It took four tries for the weather to cooperate, but on Sunday afternoon, a Cygnus cargo spacecraft loaded with 3.3 metric tons of critical crew supplies launched toward the International Space Station. Riding to orbit aboard a United Launch Alliance Atlas V rocket for the very first time, Cygnus lifted off right at the start of a 30-minute window at 4:44 p.m. EST (21:44 UTC). This is the first Cygnus to reach orbit following the destruction of an Antares rocket in October 2014.
"The countdown was exceptionally smooth, said Vern Thorp, the NASA mission manager for United Launch Alliance. "It was one of those countdowns that makes it look kind of boring."
Three consecutive launch attempts on Thursday, Friday and Saturday were called off due to high winds, clouds and precipitation at Cape Canaveral, Florida. A bleak forecast yesterday prompted controllers to scrub several hours ahead of launch time in order to give ground crews extra rest.
Today, Air Force forecasters predicted a 70 percent chance of favorable weather, and winds at launch time were within acceptable limits.
"We're done talking about the winds for the week, Thorp said. "We've been talking about winds all week, and that's enough."
Following liftoff, the Atlas quickly disappeared into cloud cover. But NASA TV viewers were treated to stunning live views courtesy of cameras aboard the rocket. A shot from the Centaur upper stage showed the sun slowly dipping toward Earth's horizon as the vehicle crossed the Atlantic Ocean into nightfall.
At the time of liftoff, the International Space Station was near Bermuda. The crew, including current station commander Scott Kelly, viewed the launch from the station's window-filled Cupola:
Cygnus separated from the Centaur upper stage and payload adapter about 21 minutes after liftoff. Orbital ATK later reported the vehicle's new UltraFlex solar arrays had been successfully deployed:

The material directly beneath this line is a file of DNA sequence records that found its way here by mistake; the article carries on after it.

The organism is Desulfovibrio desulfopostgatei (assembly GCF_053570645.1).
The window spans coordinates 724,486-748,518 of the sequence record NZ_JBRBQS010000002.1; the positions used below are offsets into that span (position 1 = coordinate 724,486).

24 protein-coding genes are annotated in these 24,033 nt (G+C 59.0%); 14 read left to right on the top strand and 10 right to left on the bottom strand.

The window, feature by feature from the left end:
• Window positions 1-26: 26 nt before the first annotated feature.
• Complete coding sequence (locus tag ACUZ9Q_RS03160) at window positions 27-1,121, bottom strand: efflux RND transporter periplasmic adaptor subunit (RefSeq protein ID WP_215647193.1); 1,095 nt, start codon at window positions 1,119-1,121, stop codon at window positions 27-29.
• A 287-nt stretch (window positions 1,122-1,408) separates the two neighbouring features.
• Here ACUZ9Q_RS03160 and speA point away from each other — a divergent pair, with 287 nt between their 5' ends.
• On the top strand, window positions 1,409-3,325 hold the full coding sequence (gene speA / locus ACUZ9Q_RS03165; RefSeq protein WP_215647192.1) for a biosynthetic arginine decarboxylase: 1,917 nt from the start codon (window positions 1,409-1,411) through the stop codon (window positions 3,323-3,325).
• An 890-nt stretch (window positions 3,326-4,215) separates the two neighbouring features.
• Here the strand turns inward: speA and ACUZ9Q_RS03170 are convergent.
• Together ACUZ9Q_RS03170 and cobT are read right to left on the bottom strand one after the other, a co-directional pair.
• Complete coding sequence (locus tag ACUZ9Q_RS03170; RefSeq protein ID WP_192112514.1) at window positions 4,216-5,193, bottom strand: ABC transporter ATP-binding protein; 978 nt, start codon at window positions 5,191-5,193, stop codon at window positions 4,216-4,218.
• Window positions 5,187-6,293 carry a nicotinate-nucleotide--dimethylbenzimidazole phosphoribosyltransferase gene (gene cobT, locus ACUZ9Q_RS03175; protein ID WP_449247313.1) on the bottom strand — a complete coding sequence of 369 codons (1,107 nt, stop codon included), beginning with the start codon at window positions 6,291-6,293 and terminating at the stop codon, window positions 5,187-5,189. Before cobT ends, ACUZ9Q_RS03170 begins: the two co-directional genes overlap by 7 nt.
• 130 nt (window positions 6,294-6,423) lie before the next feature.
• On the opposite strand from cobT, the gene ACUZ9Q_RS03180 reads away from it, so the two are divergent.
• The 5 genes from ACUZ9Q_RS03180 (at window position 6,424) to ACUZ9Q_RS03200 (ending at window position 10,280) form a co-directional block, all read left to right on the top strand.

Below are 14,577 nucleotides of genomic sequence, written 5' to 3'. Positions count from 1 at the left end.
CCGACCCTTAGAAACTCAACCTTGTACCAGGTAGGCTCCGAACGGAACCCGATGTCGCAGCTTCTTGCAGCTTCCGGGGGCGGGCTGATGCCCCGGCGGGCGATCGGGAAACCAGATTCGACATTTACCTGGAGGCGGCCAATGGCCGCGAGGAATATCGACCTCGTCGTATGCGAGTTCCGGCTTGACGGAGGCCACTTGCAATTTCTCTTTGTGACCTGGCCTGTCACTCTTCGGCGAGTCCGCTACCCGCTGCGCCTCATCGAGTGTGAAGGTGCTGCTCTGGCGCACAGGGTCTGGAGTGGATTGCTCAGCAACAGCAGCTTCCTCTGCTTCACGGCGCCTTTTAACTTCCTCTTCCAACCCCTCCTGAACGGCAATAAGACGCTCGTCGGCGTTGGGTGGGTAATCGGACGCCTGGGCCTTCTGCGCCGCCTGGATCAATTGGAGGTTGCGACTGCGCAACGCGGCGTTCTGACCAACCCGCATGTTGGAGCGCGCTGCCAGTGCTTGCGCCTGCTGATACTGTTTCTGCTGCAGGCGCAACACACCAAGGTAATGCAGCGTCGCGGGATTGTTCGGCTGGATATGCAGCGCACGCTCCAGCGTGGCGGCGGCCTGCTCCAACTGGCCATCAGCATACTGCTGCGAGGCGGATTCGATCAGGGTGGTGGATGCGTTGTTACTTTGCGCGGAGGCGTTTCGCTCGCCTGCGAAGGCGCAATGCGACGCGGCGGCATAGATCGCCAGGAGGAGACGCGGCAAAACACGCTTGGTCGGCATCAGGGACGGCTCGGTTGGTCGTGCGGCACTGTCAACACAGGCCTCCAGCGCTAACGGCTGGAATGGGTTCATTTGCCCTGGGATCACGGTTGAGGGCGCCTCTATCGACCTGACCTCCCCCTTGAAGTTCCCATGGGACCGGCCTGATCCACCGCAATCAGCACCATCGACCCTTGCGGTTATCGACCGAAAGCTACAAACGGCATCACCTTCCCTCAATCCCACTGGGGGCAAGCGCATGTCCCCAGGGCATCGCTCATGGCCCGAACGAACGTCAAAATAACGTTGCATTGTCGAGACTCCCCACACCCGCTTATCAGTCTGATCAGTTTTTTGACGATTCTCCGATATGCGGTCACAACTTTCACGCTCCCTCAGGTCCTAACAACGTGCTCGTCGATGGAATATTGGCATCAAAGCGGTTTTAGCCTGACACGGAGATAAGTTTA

Over the next three days, Cygnus will raise its orbit, arriving at the ISS on Wednesday, December 9. It will approach autonomously, stopping 10 meters beneath the station's Harmony module, Node 2—the laboratory’s forward-most junction. NASA astronaut Kjell Lindgren, assisted by Scott Kelly, will grab Cygnus with the station's robotic Canadarm. Lindgren will move Cygnus over to Unity, Node 1, for berthing at the Earth-facing port.
Cygnus will become the first cargo ship to berth at Unity. This will allow SpaceX’s Dragon—which NASA officials say is scheduled to launch no earlier than January 8—room to dock at Harmony.
"You give the crew the flexibility to have actually two cargo vehicles berthed to the station at the same time," said Frank Culbertson, president of Orbital ATK’s space systems group, during a pre-launch briefing last week.
The return of Cygnus to flight provides a much-needed logistical boost for NASA and its ISS partners. Starting with the failure of Antares in October 2014, three cargo resupply spacecraft were lost in less than a year. A Soyuz Progress vehicle spun out of control in April 2015, and a SpaceX Dragon was destroyed in June.
NASA laid out the mission's high stakes during last week's briefing. "We have, basically, toilet supplies through February of next year," said ISS program manager Kirk Shireman. "And food—we hit our warning line, if you will, February 19th, and right now our projection is we'd be out of food on April 12."
"No pressure, right?" said Culbertson. "I didn't know that toilet supplies were so low."
Today’s Cygnus flight marked United Launch Alliance’s twelfth and final launch of 2015. The company is planning for 16 launches in 2016, with 12 scheduled from Cape Canaveral. That includes another Cygnus-Atlas resupply flight scheduled for spring.